PSY-0080 Psych of Music Midterm Study Guide 1
PSY-0080 Psych of Music Midterm Study Guide 1 PSY 0080
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This 4 page Study Guide was uploaded by Amy Bu on Friday March 4, 2016. The Study Guide belongs to PSY 0080 at Tufts University taught by Dr. Ani Patel in Spring 2016. Since its upload, it has received 52 views. For similar materials see Psychology of Music in Psychlogy at Tufts University.
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Date Created: 03/04/16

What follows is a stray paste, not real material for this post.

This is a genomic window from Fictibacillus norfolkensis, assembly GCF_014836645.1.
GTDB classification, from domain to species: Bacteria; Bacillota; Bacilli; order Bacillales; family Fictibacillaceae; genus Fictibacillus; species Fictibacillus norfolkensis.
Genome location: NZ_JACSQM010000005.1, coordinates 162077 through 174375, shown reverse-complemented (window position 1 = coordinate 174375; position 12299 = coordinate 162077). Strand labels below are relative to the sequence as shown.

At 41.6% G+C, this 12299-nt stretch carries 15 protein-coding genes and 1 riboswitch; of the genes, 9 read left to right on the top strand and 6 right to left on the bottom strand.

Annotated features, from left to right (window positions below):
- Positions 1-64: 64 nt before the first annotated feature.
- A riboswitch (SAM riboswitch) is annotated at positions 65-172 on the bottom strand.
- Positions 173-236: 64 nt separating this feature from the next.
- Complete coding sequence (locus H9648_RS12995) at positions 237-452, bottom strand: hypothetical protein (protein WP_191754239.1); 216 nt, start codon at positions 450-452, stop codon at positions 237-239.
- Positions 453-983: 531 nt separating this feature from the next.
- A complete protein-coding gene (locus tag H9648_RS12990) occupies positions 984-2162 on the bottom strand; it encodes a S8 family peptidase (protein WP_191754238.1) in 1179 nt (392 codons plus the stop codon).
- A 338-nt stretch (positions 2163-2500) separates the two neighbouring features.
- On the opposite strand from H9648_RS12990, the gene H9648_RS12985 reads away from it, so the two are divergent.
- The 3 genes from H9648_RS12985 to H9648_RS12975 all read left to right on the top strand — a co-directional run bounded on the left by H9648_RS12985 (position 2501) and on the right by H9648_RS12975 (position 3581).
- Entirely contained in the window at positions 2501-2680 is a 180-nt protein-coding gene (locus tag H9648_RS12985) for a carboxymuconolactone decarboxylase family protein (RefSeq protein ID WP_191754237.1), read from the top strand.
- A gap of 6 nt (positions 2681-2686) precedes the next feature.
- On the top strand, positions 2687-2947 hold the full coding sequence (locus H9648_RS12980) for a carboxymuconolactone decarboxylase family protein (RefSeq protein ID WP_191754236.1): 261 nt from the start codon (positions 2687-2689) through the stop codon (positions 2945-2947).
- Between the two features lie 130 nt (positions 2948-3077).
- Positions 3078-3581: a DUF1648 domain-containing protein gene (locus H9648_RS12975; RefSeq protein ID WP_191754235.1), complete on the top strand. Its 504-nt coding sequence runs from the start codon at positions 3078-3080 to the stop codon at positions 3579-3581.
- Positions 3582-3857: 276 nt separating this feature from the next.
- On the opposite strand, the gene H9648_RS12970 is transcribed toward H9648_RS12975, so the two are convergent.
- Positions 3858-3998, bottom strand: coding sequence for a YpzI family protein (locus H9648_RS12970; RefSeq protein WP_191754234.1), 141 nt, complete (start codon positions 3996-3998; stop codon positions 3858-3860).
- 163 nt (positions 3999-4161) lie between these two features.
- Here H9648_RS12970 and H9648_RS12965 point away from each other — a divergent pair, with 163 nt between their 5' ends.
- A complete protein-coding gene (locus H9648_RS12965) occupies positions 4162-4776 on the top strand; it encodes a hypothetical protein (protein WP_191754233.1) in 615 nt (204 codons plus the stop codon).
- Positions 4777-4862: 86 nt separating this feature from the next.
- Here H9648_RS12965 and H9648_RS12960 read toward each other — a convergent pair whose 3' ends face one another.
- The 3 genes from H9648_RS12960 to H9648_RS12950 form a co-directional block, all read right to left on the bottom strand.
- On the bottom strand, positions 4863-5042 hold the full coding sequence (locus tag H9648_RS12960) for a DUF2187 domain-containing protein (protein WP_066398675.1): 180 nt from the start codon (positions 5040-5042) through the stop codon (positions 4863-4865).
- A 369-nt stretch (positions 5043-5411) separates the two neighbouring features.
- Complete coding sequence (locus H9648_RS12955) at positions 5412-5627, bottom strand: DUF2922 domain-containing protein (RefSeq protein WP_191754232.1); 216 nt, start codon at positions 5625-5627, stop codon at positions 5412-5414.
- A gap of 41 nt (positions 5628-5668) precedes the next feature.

PSY-0080 Midterm Review Sheet THEORIES OF MUSIC • Humans are the only primates that are musical; other animals don't have music • Music involves much of the brain, not just hearing centers (the lateral sulcus, temporal lobe, primary auditory cortex), such as the amygdala, etc; uses more brain than language! • Definition of music: “Creative play with sound: sound meets human imagination” - Brandt, “Floating intentionality” - Cross, and intention to perceive sound as music. • Unlike birdsong, human music isn't about survival. • Human music seems natural to us, but it's species-specific (other animals may not enjoy). • Darwin: music is universal, ancient, powerful; activates brain reward centers: nucleus accumbens, ventral tegmental area. Infants seem to have an instinctive response to music. • Singing species: e.g. birds sing for sexual selection, attract mates, defend territory – may explain link to emotion! To charm, warn, or scare away others. • Adaptationist Theory: babies' innate response to music suggest it was evolutionary. • Evolution Theory: music and emotional speech share acoustic cues (e.g. happy VS sad). • Reproductive Theories: humans had sexual selection, therefore sexually dimorphic larynxes (males have disproportionately deeper voices than they are large/tall). Human music may have begun with the intention to attract the opposite sex. ◦ Cross-species test: monkeys dislike human music but respond better to “music” from their own monkey vocalizations (more affiliative behaviors, less anxious behaviors). • Social Theories of Survival: 1) Training coordinated movements: to form group cohesion, e.g. in rituals and ceremonies. 2) Promoting emotional conjoinment: between parents and offspring, affiliative interactions through vocalizations, parents who vocalize to children have better bonds and children survive. 3) Enhance cognitive and social skill: music may have motivated infant to be more attentive and more active, hence develop better and faster. 4) Affective engagement: music affects us emotionally, therefore develop theory of mind, understand other emotionally, more sensitive to others' emotions. • Social Bonding Theory: features of music designed to promote joint action (e.g. rhythm, repetition), often involves sharing actions and emotional states. = Promote social bonds? ◦ Research: children played musical (synchrony) / non-musical (no synchrony) game in pairs, then helping and cooperation test. More cooperation and helping in musical game. ▪ Why? Moving in sync blurs the mental line between self and others for the brain. • Invention Theory: music not shaped by evolution, but is pleasure technology (Pinker). Music involves language, auditory scene analysis, emotional sounds, environment sounds etc. • Music is mental construct: arises in brain, not the ear. • Cognition: perceive frequency-shifted (pitch-shifted) melodies as similar (transposition = similar pattern of intervals even if absolute pitches are different, same relative pitch) • Who can recognize melodies on relative pitch? Songbirds can learn human melodies and starlings can recognize pitch-shifted birdsong. • Humans uniquely gravitate to relative pitch because: need to recognize pitch contours in language, and male/female voices are an octave apart so different pitches. May have evolved with language 100,000+ years ago. • Gene-culture coevolution: cultural practices lead to lasting biological changes. Maybe music promoted better group relations and ensured survival; hence musicality was passed down. ◦ Test for Group Music-Making Abilities: do we have biological specialization? Yes: 1) Ability to regulate vocal pitch in relation to others producing pitch patterns simultaneously. 2) Ability to synchronize rhythmic movements with others in a group. 3) Ability to remember and recall long sequences of words. (All 3 are not needed for language!) ▪ Re: 1) Regulate pitch: can other music-less animals do it? e.g. dogs, some howl with stable pitches to music. MUSIC AND EMOTION (Lecture 3) • Cognition and emotion are interactive (unlike Descartes's theory), can be “objectively” measured through behavioral, physiological, neural. • Cognition-Emotion example: “Mozart Effect” reiterates old finding that better mood (induced by pleasant music) improves performance on the short-term. • Musical training: different from passive listening, trains sensory, motor systems, habits of the mind. • Emotions expressed by music ≠ emotions experienced by listener. • Music expresses complex emotions, which can be manipulated through individual features such as tempo or mode (Hevner’s adjective circle). • Discrete (fixed boxes) VS Dimensional (circumplex model of affect) theories of emotion. • Recognizing emotions in unfamiliar music: judge based on musical structure (e.g. pitch intervals, note durations) and performance expression (i.e. how the music is played, expressive timing, accentuation). Computer MIDI and human players sound very different! ◦ Musical structure and performance express emotion is not just past associations, but may be contour theory: structural resemblance between music and features of human behavior that indicate emotion (e.g. pugs and weeping willows look “sad”). ◦ Acoustic cues shared with emotional speech, since people are good at recognizing emotions in voices (experience and biological preparation). • Cross-Modal Patterns of Acoustic Cues for Discrete Emotions Emotion Acoustic Cues (Vocal Expression/Music Performance) Anger Fast speed, high intensity or loudness, much variability, much high frequency energy, rising contour, irregular Fear Fast speed, low intensity or loudness, much variability, little high frequency energy, irregular Happiness Fast tempo, medium high intensity or loudness, not much variation, medium high freq. energy, F0 pitch variability, rising contour, very little regularity Sadness Slow speed, low intensity or loudness, little variability, little high freq. energy, little variability, falling contour, irregular Tenderness Slow speed, low intensity or loudness, little variability, little high freq. energy, little variability, falling contour, regular • Emotional Voice Theory: musical training increases sensitivity to vocal emotions, kids who took keyboard or drama lessons did better than kids with no lessons for Anger VS Fear, but no effect for Happy VS Sad (ceiling effect) (Thompson et. al.). ◦ Emotional expression not just from voice, but tempo / melody complexity / dynamics / contour / rhythm / consonance or dissonance / timbre / key, etc. • Inferring Emotion from Foreign Music: some things are culture-specific, others are culture- general, e.g. psychophysical cues. ◦ Cue Redundancy Model: Balkwill & Thompson: For cultural outsiders, psychophysical cues are useful (any property of sound that can be perceive independent of knowledge / experience / enculturation (e.g. rhythmic or melodic complexity, intensity, tempo, contour) and allows them to pick up emotions. For cultural insiders, these are redundant with culture- specific cues (e.g. instrumentation, idiomatic melodies). ◦ Support: Cross-cultural Emotion Perception: Western listeners were able to judge basic emotions from “ragas” from North India. • Studying music and emotion in sterile lab settings may not be ecologically valid, emotions expressed varies by context and culture (emotions depend on music, person, situation, etc.). ◦ In labs, basic emotions are perceived consistently esp. when discrete/basic emotions are tested. Consistency decreases if choices less constrained & music more complex. ◦ Discrete/Dimensional theories of emotion may lead to different ways to measure emotions expressed by music. ◦ Cross culturally there is some agreement on basic categories, but much room / variability for culture-specific effects – music is not “universal language”. • Emotions evoked by: interaction between listener’s state, context, cultural knowledge, musical structure, how it is performed.